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Small mobile carriers lost a battle Thursday when the U.S. Federal Communications Commission declined to make it easier for them to get access to a reserved slice of spectrum during a 2016 auction of television spectrum.
The U.S. Federal Communications Commission will decide this week which mobile carriers will control billions of dollars worth of prime wireless spectrum scheduled to be auctioned next year.
Sprint announced on Tuesday its lowest rate of postpaid customer losses in its history, even as the company officially dropped a notch to fourth place, behind T-Mobile, among U.S. wireless carriers.
Need something to watch on a flight? You can download an episode of your favorite show in less than a minute and a half on Verizon Wireless at Atlanta's airport -- or spend 13 hours doing the same over T-Mobile USA at Los Angeles International.
Sprint this week quickly reversed plans to impose a 600 Kbps limit on streaming video as part of a promotion called "All-In" that charges $80 a month for unlimited talk, text and high-speed data.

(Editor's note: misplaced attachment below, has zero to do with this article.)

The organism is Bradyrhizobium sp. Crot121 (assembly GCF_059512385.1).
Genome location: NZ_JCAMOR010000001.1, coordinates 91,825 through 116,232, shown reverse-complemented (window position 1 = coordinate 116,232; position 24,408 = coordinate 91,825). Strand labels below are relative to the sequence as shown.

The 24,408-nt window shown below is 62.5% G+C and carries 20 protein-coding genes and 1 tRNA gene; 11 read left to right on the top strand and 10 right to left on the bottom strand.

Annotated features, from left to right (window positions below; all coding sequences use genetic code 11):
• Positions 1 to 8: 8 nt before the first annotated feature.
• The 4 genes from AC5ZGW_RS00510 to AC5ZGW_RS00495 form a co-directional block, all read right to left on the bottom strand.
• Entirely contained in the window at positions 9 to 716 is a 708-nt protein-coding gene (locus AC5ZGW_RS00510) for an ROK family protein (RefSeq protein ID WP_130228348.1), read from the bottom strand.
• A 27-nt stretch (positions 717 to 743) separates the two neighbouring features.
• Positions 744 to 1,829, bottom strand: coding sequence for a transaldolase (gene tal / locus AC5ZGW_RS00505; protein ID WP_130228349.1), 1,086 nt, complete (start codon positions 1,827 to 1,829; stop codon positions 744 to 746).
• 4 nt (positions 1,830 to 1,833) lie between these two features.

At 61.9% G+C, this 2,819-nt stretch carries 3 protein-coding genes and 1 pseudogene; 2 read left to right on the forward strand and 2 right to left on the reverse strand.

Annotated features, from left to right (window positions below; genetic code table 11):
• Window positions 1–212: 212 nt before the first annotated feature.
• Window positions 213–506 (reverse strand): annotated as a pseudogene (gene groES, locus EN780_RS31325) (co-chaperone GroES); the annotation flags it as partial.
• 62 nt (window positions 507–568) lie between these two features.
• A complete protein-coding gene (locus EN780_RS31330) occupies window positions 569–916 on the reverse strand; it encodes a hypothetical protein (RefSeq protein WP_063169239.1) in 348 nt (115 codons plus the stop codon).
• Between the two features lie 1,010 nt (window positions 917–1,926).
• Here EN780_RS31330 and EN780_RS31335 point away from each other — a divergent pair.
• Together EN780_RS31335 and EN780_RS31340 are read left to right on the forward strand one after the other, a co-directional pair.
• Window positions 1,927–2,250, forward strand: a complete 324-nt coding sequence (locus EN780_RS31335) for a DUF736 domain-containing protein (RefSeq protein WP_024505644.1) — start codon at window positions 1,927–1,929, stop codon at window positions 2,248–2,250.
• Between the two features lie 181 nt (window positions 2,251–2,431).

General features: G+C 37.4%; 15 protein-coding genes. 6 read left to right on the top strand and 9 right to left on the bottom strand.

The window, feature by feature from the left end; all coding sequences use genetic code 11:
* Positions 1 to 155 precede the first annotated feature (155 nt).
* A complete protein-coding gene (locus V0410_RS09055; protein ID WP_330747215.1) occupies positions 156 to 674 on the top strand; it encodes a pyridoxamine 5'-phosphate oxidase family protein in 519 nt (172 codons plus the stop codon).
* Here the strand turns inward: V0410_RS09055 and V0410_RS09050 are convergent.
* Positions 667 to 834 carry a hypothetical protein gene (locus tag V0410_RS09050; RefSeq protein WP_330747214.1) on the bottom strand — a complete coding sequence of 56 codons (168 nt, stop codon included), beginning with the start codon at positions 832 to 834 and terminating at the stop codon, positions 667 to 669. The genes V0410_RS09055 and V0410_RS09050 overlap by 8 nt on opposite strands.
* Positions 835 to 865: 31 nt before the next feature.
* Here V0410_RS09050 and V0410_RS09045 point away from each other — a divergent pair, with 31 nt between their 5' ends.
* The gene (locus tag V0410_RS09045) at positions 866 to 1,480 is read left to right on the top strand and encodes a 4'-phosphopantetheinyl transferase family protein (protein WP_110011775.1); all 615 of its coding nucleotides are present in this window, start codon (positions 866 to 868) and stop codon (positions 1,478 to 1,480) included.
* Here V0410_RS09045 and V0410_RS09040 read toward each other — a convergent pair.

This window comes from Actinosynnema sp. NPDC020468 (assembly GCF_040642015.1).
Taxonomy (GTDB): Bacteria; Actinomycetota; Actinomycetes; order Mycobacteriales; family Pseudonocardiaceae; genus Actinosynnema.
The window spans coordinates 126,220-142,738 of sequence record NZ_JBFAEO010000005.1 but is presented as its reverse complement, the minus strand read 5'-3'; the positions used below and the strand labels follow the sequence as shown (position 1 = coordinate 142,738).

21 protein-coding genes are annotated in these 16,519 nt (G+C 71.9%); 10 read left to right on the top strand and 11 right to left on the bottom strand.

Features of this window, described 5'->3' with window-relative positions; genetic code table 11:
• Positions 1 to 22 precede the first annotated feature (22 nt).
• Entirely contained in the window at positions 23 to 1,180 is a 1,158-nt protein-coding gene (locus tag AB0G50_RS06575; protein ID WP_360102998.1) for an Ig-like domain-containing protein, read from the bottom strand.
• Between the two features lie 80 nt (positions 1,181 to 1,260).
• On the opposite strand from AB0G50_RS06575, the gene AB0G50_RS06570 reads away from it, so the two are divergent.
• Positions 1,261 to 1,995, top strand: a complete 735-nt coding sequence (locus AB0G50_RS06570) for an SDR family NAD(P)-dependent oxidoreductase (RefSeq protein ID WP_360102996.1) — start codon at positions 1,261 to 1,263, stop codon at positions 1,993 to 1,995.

What can incoming Sprint CEO Marcelo Claure do to reverse the carrier's declining subscriber base?
Froyo is coming.
In its latest attempt to show some smartphone muscle, Verizon Wireless says it will offer the Palm Pre in early 2010.
- VMware touts new technologies for managing containers and live migration of virtual machines
- Google to expand tests of self-driving cars in Austin with its own prototypes
- ITC rules Microsoft's phones don't infringe patents
- Google life sciences group to wage war on diabetes
- OS X El Capitan on track for September release